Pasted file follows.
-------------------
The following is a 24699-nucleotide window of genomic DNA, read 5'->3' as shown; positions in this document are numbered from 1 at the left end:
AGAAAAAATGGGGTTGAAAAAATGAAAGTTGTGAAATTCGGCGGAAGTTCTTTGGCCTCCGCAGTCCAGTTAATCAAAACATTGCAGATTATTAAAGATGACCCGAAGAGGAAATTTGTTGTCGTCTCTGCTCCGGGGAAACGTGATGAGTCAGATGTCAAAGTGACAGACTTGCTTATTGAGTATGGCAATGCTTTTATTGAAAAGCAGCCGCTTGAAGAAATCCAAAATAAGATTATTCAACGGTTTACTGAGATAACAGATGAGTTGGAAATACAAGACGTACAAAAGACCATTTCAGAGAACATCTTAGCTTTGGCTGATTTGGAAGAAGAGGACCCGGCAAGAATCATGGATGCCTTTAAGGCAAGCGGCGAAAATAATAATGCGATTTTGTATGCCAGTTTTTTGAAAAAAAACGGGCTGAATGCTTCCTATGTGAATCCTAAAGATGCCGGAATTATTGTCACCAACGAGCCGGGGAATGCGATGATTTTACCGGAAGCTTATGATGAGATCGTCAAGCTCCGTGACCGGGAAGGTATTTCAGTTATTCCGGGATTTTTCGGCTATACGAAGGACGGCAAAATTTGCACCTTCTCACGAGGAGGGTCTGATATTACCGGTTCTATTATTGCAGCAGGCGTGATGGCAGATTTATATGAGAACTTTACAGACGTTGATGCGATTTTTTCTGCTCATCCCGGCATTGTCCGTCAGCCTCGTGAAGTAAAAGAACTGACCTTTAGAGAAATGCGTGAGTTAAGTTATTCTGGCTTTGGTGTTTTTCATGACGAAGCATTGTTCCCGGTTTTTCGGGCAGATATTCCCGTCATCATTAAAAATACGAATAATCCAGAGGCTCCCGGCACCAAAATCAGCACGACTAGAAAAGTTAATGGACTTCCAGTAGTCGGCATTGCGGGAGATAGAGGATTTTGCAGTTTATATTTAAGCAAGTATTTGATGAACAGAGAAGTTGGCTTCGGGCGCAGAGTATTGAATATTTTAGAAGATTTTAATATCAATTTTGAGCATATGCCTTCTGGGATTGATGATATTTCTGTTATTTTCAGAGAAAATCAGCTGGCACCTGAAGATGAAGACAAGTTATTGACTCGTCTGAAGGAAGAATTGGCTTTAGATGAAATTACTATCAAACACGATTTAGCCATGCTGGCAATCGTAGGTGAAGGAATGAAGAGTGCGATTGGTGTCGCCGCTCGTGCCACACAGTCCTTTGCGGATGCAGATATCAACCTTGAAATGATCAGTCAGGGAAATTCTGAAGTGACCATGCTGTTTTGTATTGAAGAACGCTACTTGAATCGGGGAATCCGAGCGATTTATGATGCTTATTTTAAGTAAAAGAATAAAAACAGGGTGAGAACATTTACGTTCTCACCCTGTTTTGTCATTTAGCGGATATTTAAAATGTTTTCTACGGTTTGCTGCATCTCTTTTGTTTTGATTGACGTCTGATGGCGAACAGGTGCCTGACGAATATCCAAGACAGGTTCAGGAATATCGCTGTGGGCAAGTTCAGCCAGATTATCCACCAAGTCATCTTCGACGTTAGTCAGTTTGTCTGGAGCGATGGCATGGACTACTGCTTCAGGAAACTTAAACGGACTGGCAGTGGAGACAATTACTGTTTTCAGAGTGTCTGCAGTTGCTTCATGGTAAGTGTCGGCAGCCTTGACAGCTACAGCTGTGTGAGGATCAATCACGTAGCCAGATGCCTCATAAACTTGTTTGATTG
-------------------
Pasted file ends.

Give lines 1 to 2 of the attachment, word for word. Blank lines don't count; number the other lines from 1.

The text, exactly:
The following is a 24699-nucleotide window of genomic DNA, read 5'->3' as shown; positions in this document are numbered from 1 at the left end:
AGAAAAAATGGGGTTGAAAAAATGAAAGTTGTGAAATTCGGCGGAAGTTCTTTGGCCTCCGCAGTCCAGTTAATCAAAACATTGCAGATTATTAAAGATGACCCGAAGAGGAAATTTGTTGTCGTCTCTGCTCCGGGGAAACGTGATGAGTCAGATGTCAAAGTGACAGACTTGCTTATTGAGTATGGCAATGCTTTTATTGAAAAGCAGCCGCTTGAAGAAATCCAAAATAAGATTATTCAACGGTTTACTGAGATAACAGATGAGTTGGAAATACAAGACGTACAAAAGACCATTTCAGAGAACATCTTAGCTTTGGCTGATTTGGAAGAAGAGGACCCGGCAAGAATCATGGATGCCTTTAAGGCAAGCGGCGAAAATAATAATGCGATTTTGTATGCCAGTTTTTTGAAAAAAAACGGGCTGAATGCTTCCTATGTGAATCCTAAAGATGCCGGAATTATTGTCACCAACGAGCCGGGGAATGCGATGATTTTACCGGAAGCTTATGATGAGATCGTCAAGCTCCGTGACCGGGAAGGTATTTCAGTTATTCCGGGATTTTTCGGCTATACGAAGGACGGCAAAATTTGCACCTTCTCACGAGGAGGGTCTGATATTACCGGTTCTATTATTGCAGCAGGCGTGATGGCAGATTTATATGAGAACTTTACAGACGTTGATGCGATTTTTTCTGCTCATCCCGGCATTGTCCGTCAGCCTCGTGAAGTAAAAGAACTGACCTTTAGAGAAATGCGTGAGTTAAGTTATTCTGGCTTTGGTGTTTTTCATGACGAAGCATTGTTCCCGGTTTTTCGGGCAGATATTCCCGTCATCATTAAAAATACGAATAATCCAGAGGCTCCCGGCACCAAAATCAGCACGACTAGAAAAGTTAATGGACTTCCAGTAGTCGGCATTGCGGGAGATAGAGGATTTTGCAGTTTATATTTAAGCAAGTATTTGATGAACAGAGAAGTTGGCTTCGGGCGCAGAGTATTGAATATTTTAGAAGATTTTAATATCAATTTTGAGCATATGCCTTCTGGGATTGATGATATTTCTGTTATTTTCAGAGAAAATCAGCTGGCACCTGAAGATGAAGACAAGTTATTGACTCGTCTGAAGGAAGAATTGGCTTTAGATGAAATTACTATCAAACACGATTTAGCCATGCTGGCAATCGTAGGTGAAGGAATGAAGAGTGCGATTGGTGTCGCCGCTCGTGCCACACAGTCCTTTGCGGATGCAGATATCAACCTTGAAATGATCAGTCAGGGAAATTCTGAAGTGACCATGCTGTTTTGTATTGAAGAACGCTACTTGAATCGGGGAATCCGAGCGATTTATGATGCTTATTTTAAGTAAAAGAATAAAAACAGGGTGAGAACATTTACGTTCTCACCCTGTTTTGTCATTTAGCGGATATTTAAAATGTTTTCTACGGTTTGCTGCATCTCTTTTGTTTTGATTGACGTCTGATGGCGAACAGGTGCCTGACGAATATCCAAGACAGGTTCAGGAATATCGCTGTGGGCAAGTTCAGCCAGATTATCCACCAAGTCATCTTCGACGTTAGTCAGTTTGTCTGGAGCGATGGCATGGACTACTGCTTCAGGAAACTTAAACGGACTGGCAGTGGAGACAATTACTGTTTTCAGAGTGTCTGCAGTTGCTTCATGGTAAGTGTCGGCAGCCTTGACAGCTACAGCTGTGTGAGGATCAATCACGTAGCCAGATGCCTCATAAACTTGTTTGATTG